By Dr. Howard Gauthier
Ted was using the shotgun approach when applying for jobs. He was applying for every job that caught his attention. He estimated that he has applied for about 10 jobs each week over that last several months. He was frustrated that he hasn’t gotten an interview for any of these positions, so he decided to ask a career counselor for help. The counselor asked to see his resume and one of Ted’s cover letters. It didn’t take long for the counselor to provide some assistance. Ted was using the same cover letter for each position and generalizing it by addressing it to “To Whom It May Concern.” The counselor advised Ted that he should be personalizing each cover letter. Ted responded by saying that he knew this, but “he didn’t have the time to apply for all of the jobs and personalize each cover letter.” The counselor referred to Ted’s error, in not personalizing his letter, as the Knowing-Doing Gap.
The Knowing-Doing Gap is a phenomenon that authors describe as the difference (or gap) between knowing what should be done in a particular situation, and the reality of what is actually being done. As it applies to career development, your goal should be to gain the knowledge on how to properly conduct each aspect of the job search process, and then execute and perform these techniques and strategies to secure a job. The difference between your knowledge of the job search process, and how you apply this knowledge is the Knowing-Doing Gap.
The first thing Ted needed to do was to become familiar with the proper techniques and strategies associated with the job search process. He thought he knew what the correct methods were, despite the fact that he has never taken a class or read a book on the job search process. He gained most of his knowledge about resumes and cover letters through suggestions from friends.
Once Ted learns the correct techniques and strategies for the job search process, he will want to execute these techniques and strategies correctly every time he applies for a job. The doing process takes a considerable amount of time if you are going to do it right. For each job you apply for, you will want to research the basics of the job (and the organization) so you can personalize your promotional materials, gain an understanding of who is involved in the hiring process, and determine if you are a good fit for the position and the organization. When you are invited for an interview, you will need to continue with your research and be completely prepared for both the interview stage and the follow-up stage of the job search process.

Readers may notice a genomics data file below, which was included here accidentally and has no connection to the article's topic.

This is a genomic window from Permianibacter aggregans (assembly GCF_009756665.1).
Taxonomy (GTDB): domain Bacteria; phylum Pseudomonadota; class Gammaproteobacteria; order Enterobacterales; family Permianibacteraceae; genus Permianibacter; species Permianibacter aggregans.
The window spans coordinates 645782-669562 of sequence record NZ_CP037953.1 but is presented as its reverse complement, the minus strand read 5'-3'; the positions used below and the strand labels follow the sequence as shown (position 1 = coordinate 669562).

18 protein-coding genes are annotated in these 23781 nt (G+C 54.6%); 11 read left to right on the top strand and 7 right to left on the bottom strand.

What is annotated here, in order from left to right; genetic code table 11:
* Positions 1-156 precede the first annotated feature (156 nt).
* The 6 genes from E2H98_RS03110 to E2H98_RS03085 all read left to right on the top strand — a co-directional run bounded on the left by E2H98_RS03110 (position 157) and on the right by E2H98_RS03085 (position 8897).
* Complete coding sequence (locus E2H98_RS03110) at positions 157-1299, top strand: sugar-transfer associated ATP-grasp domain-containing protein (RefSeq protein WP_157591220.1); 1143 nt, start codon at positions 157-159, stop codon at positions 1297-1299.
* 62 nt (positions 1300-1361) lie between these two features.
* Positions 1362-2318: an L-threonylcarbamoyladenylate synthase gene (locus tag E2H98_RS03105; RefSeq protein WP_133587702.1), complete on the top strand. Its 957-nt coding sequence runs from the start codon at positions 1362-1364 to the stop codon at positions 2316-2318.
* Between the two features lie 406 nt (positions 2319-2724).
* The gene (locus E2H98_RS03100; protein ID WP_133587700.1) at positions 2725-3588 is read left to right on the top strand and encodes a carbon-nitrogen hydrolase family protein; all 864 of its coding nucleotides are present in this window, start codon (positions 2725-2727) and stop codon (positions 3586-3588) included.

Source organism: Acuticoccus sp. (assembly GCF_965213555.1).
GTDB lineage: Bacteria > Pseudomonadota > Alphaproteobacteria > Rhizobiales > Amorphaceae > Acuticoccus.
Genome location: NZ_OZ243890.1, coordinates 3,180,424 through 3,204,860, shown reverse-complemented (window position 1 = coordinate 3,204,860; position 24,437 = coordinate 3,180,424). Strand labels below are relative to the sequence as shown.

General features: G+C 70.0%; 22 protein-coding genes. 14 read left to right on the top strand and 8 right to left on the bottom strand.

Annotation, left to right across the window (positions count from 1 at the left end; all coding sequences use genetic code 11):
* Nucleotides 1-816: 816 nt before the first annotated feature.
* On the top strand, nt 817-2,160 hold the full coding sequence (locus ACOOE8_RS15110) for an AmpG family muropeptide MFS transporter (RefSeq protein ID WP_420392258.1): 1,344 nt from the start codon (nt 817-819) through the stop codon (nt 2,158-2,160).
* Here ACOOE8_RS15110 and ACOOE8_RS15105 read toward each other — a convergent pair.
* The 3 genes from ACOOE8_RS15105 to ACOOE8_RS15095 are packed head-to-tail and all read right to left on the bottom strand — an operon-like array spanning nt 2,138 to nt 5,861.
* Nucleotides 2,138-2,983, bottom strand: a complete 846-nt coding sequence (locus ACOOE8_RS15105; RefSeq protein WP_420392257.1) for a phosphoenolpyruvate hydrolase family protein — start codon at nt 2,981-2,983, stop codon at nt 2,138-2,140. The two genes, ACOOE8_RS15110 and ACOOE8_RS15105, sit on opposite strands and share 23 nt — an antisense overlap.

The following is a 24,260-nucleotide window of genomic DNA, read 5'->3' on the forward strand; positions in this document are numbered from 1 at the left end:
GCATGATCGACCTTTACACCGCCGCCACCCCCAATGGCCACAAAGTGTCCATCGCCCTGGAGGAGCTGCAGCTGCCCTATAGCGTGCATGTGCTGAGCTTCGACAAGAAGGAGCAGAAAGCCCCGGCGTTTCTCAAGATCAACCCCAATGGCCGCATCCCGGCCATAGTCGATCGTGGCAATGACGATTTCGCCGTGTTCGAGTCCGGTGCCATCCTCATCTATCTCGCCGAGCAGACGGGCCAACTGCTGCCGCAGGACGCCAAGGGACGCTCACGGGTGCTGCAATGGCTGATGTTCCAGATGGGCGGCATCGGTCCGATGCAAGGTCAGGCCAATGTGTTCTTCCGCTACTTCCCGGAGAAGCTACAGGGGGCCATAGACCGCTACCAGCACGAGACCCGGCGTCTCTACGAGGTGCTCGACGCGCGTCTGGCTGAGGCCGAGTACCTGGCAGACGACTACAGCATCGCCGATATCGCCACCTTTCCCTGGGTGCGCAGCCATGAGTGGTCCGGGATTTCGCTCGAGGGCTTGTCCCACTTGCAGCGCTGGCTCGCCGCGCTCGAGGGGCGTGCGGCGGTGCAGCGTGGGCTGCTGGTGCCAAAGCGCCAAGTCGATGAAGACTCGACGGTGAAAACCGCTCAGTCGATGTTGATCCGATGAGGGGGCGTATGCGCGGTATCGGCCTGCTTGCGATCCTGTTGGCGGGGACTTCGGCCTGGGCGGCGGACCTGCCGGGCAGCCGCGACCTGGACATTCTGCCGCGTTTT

Closing the Gap
Once you know the proper techniques and strategies of the job search process, you will need to make sure that you are executing these techniques correctly so there isn’t a gap between what you know and what you do. By learning the proper techniques of the job search process, and by closing the knowing-doing gap, you will be able to secure a job that’s right for you. In Ted’s case, his cover letters weren’t properly formatted and he didn’t personalize his letters. Once he learned the proper techniques, and he executed the techniques correctly, Ted not only received an interview but he was able to secure the job he wanted.
The key is that you know the basic fundamental skills that are associated with each stage of the job search process and that you effectively performing these skills. In all you do, you will want to EXECUTE FOR SUCCESS!
Howard Gauthier is an Associate Professor of Athletic Administration at Idaho State University. He is a former collegiate athletic director and collegiate basketball coach. He is also an author of 9 books. Check out his book, Getting Hired In College Sports – 2nd Edition at www.SportsCareersInstitute.com or his new book Execute for Success at www.execute4success.com.